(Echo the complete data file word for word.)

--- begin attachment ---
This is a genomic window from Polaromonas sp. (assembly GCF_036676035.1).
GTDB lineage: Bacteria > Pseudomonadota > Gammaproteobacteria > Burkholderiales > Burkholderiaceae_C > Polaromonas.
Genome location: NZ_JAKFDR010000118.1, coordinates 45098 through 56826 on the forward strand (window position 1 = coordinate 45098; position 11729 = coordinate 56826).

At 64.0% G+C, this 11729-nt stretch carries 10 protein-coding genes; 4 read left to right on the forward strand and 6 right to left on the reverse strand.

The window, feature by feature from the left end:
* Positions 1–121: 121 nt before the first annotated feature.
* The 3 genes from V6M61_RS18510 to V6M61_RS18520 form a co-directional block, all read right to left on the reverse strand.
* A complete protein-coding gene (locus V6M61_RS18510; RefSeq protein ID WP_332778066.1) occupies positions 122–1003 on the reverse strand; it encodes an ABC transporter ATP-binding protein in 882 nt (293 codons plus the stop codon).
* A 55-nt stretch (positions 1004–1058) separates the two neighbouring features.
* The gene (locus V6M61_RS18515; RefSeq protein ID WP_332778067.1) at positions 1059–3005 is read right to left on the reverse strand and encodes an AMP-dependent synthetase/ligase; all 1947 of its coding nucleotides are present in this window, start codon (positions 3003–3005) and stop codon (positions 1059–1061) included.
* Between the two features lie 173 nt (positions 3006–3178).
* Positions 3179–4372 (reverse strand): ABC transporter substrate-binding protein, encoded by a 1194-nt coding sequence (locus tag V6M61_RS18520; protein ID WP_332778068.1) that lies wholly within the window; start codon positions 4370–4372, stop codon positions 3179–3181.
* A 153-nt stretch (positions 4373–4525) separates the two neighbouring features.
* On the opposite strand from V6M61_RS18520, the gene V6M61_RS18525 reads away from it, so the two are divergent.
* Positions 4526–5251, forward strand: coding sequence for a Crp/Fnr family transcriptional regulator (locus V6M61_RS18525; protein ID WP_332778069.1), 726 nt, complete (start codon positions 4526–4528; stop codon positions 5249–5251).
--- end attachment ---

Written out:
This is a genomic window from Polaromonas sp. (assembly GCF_036676035.1).
GTDB lineage: Bacteria > Pseudomonadota > Gammaproteobacteria > Burkholderiales > Burkholderiaceae_C > Polaromonas.
Genome location: NZ_JAKFDR010000118.1, coordinates 45098 through 56826 on the forward strand (window position 1 = coordinate 45098; position 11729 = coordinate 56826).

At 64.0% G+C, this 11729-nt stretch carries 10 protein-coding genes; 4 read left to right on the forward strand and 6 right to left on the reverse strand.

The window, feature by feature from the left end:
* Positions 1–121: 121 nt before the first annotated feature.
* The 3 genes from V6M61_RS18510 to V6M61_RS18520 form a co-directional block, all read right to left on the reverse strand.
* A complete protein-coding gene (locus V6M61_RS18510; RefSeq protein ID WP_332778066.1) occupies positions 122–1003 on the reverse strand; it encodes an ABC transporter ATP-binding protein in 882 nt (293 codons plus the stop codon).
* A 55-nt stretch (positions 1004–1058) separates the two neighbouring features.
* The gene (locus V6M61_RS18515; RefSeq protein ID WP_332778067.1) at positions 1059–3005 is read right to left on the reverse strand and encodes an AMP-dependent synthetase/ligase; all 1947 of its coding nucleotides are present in this window, start codon (positions 3003–3005) and stop codon (positions 1059–1061) included.
* Between the two features lie 173 nt (positions 3006–3178).
* Positions 3179–4372 (reverse strand): ABC transporter substrate-binding protein, encoded by a 1194-nt coding sequence (locus tag V6M61_RS18520; protein ID WP_332778068.1) that lies wholly within the window; start codon positions 4370–4372, stop codon positions 3179–3181.
* A 153-nt stretch (positions 4373–4525) separates the two neighbouring features.
* On the opposite strand from V6M61_RS18520, the gene V6M61_RS18525 reads away from it, so the two are divergent.
* Positions 4526–5251, forward strand: coding sequence for a Crp/Fnr family transcriptional regulator (locus V6M61_RS18525; protein ID WP_332778069.1), 726 nt, complete (start codon positions 4526–4528; stop codon positions 5249–5251).